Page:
44. Diana

    I understad that fucking feeling called guilt, sometimes I feel like I'm the worst mother for my kids,but between my almost 3 years old asd son and also the 21 MONTH old twins and with NO help other than the 20 minutes from my husband only when he comes early, (my mother lives 3 hrs from me,and the rest of my fam and friends in oTher country) Im feeling exhausted,overwhelmed, and I don't have time to teach him,playing with him,be a good mother,I take hime to speach and ot 3 times per week but I feel like I'm not doing enough at home,I'm always complaining about EVERYTHING. But please let me tell u that ur blog and histories made and make me smile,cry,think. U are a GREAT dad (I Fight with my husband bcause he think that our boy is just a brat,and he doesn't involve that much in this process)so I really ADMIRE u,keep walking 🙂

  45. Anonymous

    There comes a time when u realize that a happy, healthy child is really the most important, autistic or not, it should be every parents hope for their child.

  46. Honey Halley

    Dear Autism Daddy, Please stop feeling guilty…It serves no purpose and you and the wife have no reason to feel guilty. Kyle is happy…That is the most important thing…If you had pushed him; would he still be happy? Probably not. You both do so much with him. If he was ready to learn what the others programs have to offer, I think you would see that in him…I know what you mean about how it feels like his symptons are worse than others…It actually feels like I am reading about my grandson, Noah when I read your posts. He is at exactly the same level as Kyle in every way…I don't believe any of the programs are going to spark anything in him that will last. I still have hope that one day showing what he knows will come easy to him like the autistic girl who sat down at a computer and started speaking through it for the first time…I think if you have tools around the house, when he is ready that day will come. All kids are different and I think a parent/grandparent knows when and what to push and when and what to back away from to best fit each child. You're doing a great job! Don't let anybody make you feel otherwise!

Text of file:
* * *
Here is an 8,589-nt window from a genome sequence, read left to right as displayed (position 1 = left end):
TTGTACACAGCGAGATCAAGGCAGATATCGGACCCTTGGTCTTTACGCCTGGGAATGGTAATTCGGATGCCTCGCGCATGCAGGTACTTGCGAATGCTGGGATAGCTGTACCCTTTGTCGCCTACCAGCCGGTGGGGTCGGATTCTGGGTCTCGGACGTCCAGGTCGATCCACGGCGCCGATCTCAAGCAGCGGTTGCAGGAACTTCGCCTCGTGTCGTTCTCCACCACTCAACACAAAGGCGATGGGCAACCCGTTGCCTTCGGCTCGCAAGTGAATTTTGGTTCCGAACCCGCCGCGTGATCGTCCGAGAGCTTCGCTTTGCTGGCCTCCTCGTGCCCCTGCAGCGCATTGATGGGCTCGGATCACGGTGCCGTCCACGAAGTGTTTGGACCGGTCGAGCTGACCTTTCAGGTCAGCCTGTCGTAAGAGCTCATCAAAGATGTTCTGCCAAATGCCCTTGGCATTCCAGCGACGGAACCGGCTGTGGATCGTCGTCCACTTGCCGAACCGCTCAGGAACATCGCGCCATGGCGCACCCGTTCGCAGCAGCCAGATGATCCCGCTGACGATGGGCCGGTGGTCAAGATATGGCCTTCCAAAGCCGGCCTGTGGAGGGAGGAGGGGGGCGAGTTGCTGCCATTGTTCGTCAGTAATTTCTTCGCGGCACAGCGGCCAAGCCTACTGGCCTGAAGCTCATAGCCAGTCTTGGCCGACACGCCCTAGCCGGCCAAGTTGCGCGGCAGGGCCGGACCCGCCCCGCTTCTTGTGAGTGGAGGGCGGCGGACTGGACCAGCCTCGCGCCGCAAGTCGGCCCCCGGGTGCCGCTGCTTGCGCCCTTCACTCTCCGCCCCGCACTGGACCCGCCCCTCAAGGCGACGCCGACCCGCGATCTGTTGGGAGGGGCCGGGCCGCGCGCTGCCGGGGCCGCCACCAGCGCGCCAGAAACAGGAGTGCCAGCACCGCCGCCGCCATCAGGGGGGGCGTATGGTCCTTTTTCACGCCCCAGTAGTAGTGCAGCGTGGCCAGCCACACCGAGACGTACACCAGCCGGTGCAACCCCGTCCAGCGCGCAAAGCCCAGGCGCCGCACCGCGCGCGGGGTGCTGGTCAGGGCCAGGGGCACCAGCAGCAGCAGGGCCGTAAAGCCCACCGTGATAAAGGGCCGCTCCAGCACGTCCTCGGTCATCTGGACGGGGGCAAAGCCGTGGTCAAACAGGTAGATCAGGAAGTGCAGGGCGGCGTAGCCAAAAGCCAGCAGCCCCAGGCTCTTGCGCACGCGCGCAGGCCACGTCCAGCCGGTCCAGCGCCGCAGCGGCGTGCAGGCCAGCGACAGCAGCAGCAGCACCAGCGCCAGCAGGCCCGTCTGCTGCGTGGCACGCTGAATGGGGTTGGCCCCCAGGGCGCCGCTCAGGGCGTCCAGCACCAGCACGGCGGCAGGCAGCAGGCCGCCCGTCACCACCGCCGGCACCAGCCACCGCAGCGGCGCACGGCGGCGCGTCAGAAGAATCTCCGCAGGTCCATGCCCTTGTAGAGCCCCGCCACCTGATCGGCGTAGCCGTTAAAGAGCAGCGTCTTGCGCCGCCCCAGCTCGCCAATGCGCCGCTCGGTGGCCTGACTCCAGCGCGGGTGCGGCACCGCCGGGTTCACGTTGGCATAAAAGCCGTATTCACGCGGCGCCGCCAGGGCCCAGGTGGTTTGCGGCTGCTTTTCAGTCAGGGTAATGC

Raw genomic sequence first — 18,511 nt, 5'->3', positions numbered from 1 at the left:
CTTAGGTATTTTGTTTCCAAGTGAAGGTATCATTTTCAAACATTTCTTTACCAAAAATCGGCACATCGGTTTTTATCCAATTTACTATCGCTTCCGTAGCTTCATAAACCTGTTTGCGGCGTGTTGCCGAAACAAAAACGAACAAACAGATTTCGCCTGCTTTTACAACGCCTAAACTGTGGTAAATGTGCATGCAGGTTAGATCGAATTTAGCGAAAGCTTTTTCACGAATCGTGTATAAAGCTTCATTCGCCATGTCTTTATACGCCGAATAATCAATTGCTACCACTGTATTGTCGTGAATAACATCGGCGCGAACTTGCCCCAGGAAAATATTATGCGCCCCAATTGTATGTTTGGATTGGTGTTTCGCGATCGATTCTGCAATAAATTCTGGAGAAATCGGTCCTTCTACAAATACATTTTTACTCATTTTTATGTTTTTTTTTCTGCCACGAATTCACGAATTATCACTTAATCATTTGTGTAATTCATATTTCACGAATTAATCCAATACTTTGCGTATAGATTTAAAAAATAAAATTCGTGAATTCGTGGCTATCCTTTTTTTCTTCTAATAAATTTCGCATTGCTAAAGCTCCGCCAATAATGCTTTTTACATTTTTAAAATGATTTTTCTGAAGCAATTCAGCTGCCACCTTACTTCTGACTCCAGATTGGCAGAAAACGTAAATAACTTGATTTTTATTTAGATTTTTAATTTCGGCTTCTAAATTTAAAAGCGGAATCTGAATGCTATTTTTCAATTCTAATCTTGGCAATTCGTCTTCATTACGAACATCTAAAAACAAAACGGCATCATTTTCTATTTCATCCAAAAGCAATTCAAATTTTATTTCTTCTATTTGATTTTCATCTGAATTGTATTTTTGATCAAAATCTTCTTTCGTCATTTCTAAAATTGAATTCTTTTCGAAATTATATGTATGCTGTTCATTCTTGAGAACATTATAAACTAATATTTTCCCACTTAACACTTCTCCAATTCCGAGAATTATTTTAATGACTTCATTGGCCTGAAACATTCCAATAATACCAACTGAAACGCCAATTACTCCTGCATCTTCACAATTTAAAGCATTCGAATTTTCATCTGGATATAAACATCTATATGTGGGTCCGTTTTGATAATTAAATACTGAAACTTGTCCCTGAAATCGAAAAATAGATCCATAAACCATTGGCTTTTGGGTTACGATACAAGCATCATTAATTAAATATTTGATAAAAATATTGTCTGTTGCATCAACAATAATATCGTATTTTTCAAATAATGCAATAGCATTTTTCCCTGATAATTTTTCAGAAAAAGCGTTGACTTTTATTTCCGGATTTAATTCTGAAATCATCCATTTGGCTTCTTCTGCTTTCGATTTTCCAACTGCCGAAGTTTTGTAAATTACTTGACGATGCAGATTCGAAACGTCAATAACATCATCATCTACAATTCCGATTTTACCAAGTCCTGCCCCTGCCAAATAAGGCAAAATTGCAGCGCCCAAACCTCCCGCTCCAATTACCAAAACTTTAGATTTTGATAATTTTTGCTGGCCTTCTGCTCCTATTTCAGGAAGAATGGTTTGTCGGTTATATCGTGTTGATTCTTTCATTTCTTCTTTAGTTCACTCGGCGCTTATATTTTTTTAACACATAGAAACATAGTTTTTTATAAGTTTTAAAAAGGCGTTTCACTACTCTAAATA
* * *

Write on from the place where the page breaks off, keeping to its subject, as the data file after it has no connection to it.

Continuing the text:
47. Dear Autism Daddy,
    You can guilt yourself to death and it won't cure your son. Been there done that! Yes we have tried many many things………. some have helped some have not. And yes we will keep trying…… It's what we do! You never know what is going to "click" with your child. I do understand how you feel. I really am happy for the parents of the children who have "evolved"…."been cured"….."improved by leaps and bounds" but…… I'm also tired of the snake oil salesman trying to make money off of my kid! Have you done enough for your kid? In your heart you know you have! Stop beating yourself up! We are but human my virtual friend……… Look at your kid….catch him smiling when he doesn't know you're watching…. catch that moment of wonder in their eyes…. though fleeting it may be. And those break throughs….. even rarer…. are the most precious. Step outside your life and see yourself…. and the wonderful things you HAVE done for your child…. and keep on keeping on…… 🙂

    1. Anonymous

      Yes this is beautifully stated!!!

    2. Tina

      Beautifully stated.

  48. There comes a point where you have to let go of the guilt. It doesn't help you or your son. It sounds to me like you're already doing plenty; there's nothing wrong with giving him time to just be a happy kid, as well.

  49. Anonymous

    I think we all feel that way. It's something I often wonder myself. I have someone in my life that tends to question every decision we make for our son and they don't understand why we "don't show him who's in charge." I try to explain it doesn't work that way with an ASD child but it falls on deaf ears. We all have our battles and our guilt. To me though they are HERE. They are HAPPY. It could be a million times worse. So I just thank my lucky stars because I know there are plenty of parents out there that have lost a child and they would love to be in our shoes and have our worries. So when there are bad days and I want to run and lock myself in the bathroom, I remind myself of that. LOL. Hang in there!